Fully two-thirds of the U.S nonprofit workforce are women. This means 9.2 million (of the 12.29 million) American women work in nonprofits, and the sector is the United States’ third-largest workforce.
We have seen progress since 2005 in the number of women at the top of these org charts, according to Guidestar: In small nonprofits, 57 percent of women are now CEOs, as compared to 53 percent. Larger nonprofits led by female CEOs increased from 20 to 30 percent.
Drill down a bit, and we see that women are still more likely to be leading smaller organizations than larger ones: Medium to large organizations are still more likely to be run by a male CEO, with only 18-22 percent of women leading nonprofits with budgets larger than $50 million.
Overall, 45 percent of nonprofit CEOs are women. Nearly half sounds good, right? But remember that 75 percent of the nonprofit workforce are women.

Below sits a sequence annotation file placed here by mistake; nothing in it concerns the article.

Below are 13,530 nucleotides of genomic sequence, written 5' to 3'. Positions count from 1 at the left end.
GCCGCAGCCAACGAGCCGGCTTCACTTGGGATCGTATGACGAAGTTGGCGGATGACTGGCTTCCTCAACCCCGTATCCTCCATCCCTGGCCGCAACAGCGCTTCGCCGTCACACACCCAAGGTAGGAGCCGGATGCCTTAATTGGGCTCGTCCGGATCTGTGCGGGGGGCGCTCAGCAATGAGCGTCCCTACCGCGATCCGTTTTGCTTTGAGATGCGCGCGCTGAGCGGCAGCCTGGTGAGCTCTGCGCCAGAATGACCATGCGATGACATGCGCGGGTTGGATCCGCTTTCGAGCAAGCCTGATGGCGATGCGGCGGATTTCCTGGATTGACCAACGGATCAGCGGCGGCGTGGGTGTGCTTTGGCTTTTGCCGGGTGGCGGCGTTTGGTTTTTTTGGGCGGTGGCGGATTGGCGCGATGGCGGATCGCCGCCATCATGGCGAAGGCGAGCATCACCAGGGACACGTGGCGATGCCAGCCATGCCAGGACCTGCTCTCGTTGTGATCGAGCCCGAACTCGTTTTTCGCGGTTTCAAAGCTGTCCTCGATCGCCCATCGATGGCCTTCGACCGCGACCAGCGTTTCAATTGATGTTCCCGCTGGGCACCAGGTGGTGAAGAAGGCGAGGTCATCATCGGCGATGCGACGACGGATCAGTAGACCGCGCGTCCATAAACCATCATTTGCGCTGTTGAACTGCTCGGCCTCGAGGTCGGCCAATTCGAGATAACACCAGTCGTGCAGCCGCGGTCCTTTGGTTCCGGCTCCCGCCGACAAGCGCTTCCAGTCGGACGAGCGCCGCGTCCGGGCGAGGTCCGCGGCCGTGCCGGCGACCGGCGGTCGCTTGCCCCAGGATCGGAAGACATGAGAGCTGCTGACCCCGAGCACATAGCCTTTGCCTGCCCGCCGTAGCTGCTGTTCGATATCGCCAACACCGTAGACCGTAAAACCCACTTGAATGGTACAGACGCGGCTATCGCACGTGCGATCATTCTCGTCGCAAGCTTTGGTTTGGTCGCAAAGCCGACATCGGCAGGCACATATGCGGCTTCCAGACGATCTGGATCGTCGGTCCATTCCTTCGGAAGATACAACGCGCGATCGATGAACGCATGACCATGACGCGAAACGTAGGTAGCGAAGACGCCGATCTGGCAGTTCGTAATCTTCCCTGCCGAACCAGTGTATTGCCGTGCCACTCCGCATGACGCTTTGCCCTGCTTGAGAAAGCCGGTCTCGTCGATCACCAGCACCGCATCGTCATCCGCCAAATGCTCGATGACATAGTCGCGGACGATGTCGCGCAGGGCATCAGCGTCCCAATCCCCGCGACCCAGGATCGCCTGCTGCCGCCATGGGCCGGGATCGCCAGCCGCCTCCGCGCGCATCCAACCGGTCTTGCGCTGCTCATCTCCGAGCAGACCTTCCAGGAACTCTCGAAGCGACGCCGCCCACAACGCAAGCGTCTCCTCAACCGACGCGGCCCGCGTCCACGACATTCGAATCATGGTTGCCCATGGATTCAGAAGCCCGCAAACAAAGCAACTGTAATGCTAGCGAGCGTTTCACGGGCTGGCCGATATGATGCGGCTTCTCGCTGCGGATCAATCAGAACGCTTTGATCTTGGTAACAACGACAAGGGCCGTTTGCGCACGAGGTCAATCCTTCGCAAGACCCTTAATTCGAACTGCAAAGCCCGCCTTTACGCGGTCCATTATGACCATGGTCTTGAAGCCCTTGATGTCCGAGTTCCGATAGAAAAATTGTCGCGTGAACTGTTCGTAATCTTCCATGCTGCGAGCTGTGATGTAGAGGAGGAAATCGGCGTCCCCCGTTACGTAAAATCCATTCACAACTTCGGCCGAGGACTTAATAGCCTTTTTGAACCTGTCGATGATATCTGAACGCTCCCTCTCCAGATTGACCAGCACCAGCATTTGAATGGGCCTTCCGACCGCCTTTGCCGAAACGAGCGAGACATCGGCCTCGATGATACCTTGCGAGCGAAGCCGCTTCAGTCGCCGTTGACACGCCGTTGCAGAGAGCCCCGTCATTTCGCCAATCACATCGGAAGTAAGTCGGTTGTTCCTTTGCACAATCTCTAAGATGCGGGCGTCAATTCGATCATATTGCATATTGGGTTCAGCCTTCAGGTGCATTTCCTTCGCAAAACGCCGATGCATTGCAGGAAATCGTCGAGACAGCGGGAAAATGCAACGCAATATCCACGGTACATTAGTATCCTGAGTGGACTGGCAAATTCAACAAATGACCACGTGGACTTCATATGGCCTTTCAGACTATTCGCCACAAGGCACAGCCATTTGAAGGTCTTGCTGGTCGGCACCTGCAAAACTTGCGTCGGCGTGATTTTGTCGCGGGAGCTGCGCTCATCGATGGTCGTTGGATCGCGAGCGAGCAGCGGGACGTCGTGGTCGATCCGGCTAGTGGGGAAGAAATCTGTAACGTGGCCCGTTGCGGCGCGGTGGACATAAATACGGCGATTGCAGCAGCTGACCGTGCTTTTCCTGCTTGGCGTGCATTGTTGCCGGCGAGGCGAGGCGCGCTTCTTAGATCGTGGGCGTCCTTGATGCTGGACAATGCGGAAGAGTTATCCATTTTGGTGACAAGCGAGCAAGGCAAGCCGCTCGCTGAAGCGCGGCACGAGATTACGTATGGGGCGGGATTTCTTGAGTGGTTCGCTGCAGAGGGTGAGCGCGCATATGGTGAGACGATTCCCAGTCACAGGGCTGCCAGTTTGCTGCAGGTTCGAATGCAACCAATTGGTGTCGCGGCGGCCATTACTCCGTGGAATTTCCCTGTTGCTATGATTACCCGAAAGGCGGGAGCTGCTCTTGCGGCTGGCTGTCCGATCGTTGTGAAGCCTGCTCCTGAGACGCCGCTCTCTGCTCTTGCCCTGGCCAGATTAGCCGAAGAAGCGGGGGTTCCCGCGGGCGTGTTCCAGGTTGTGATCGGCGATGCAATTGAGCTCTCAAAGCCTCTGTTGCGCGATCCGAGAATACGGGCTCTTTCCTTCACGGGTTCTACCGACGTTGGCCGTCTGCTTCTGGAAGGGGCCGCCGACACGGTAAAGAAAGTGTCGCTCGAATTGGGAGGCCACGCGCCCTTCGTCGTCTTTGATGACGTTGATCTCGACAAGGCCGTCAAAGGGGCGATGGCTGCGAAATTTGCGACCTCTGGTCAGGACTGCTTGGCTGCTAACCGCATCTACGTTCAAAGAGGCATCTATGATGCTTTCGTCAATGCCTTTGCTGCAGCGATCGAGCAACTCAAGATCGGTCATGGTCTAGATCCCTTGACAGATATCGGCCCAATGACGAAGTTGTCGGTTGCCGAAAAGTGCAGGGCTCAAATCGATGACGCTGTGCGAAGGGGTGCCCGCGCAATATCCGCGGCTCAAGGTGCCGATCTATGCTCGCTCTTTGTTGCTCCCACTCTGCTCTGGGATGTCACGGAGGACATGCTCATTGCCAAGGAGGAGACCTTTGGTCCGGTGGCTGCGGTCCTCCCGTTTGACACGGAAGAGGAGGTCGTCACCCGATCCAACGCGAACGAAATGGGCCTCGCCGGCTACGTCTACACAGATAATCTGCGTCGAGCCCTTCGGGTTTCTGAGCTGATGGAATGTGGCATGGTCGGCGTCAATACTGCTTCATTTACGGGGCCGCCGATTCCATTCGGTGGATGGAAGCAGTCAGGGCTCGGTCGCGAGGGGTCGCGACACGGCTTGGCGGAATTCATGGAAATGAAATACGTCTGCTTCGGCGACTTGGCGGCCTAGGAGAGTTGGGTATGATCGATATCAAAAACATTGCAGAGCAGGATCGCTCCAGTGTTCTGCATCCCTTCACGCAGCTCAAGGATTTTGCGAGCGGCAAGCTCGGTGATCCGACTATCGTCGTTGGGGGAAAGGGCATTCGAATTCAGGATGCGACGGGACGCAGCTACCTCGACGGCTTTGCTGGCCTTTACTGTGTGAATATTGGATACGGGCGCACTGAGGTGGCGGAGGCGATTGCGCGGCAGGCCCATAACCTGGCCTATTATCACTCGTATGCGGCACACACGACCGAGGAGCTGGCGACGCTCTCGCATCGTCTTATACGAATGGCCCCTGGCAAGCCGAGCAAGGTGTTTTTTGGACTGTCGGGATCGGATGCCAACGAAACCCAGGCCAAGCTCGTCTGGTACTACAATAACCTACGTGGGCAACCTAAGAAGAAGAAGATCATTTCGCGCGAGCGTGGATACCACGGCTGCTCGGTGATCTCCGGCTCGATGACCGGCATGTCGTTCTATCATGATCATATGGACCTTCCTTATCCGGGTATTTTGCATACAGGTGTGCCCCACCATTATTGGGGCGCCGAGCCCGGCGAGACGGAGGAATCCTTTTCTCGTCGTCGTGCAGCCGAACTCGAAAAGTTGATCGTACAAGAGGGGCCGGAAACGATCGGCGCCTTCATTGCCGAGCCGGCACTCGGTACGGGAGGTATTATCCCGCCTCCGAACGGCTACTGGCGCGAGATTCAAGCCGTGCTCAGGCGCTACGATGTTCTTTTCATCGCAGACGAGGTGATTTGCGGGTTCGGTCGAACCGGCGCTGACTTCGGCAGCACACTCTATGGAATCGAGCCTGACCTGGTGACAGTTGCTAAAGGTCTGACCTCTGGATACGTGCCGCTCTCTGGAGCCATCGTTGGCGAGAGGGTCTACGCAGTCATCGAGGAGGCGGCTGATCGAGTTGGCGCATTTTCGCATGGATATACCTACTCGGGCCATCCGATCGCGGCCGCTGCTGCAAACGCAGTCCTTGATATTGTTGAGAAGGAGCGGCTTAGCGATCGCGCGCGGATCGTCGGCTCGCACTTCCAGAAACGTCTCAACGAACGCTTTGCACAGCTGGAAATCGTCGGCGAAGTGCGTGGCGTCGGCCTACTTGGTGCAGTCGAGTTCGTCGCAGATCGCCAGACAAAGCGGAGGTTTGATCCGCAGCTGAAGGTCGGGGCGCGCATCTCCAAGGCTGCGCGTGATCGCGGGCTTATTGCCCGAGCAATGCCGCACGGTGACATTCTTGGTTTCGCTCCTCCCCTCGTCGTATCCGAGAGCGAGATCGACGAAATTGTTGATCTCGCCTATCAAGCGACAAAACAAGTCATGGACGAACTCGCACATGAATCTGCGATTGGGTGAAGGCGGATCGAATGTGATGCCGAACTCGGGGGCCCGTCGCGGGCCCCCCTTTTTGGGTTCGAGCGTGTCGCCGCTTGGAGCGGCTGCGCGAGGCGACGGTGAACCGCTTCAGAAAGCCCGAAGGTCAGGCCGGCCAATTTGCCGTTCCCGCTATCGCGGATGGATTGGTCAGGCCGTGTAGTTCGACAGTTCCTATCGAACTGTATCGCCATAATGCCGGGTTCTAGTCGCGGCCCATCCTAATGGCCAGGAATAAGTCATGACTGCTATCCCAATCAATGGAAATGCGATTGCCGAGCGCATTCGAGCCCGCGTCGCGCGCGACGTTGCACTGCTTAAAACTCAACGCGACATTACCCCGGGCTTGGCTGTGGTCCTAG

Let’s explore some of the benefits women-led organizations enjoy to highlight why we need to continue to push for females at the pinnacle of nonprofit org charts.
• Research on gender inclusiveness shows us that organizations with females in higher positions have thrived, enjoying solid economic growth.
• Researchers found females in nonprofit leadership positions are more focused on the mission and achieving organizational goals.
• Studies have also shown that there are impactful benefits to emotional intelligence (EQ) in leadership; high EQ leaders build better working relationships and strengthen collaborations. Traits of empathy and EQ tend to be more highly prized—and more frequently displayed–by female leaders.
• According to studies, female leaders also encourage self-regulation, which could be why fewer women burn out than men.
• Employees in nonprofit organizations led by women have been found to be more creative and open to working with one another. This contributes to higher employee satisfaction and overall performance.
• The female leaders studied also had a stronger sense of growth and recognition, leading to lower turnover as employees were encouraged to stay and grow with the company. This type of retention saves the organization money.
• Employees who stay longer are also beneficial to the nonprofit’s image and can help decision-making for prospective employees with interest in joining the company.
These are just a handful of the proven results female leaders bring to the table. Imagine the impact when even more nonprofits are women-led.
By Jackie Sue Griffin, MBA, JSG & Associates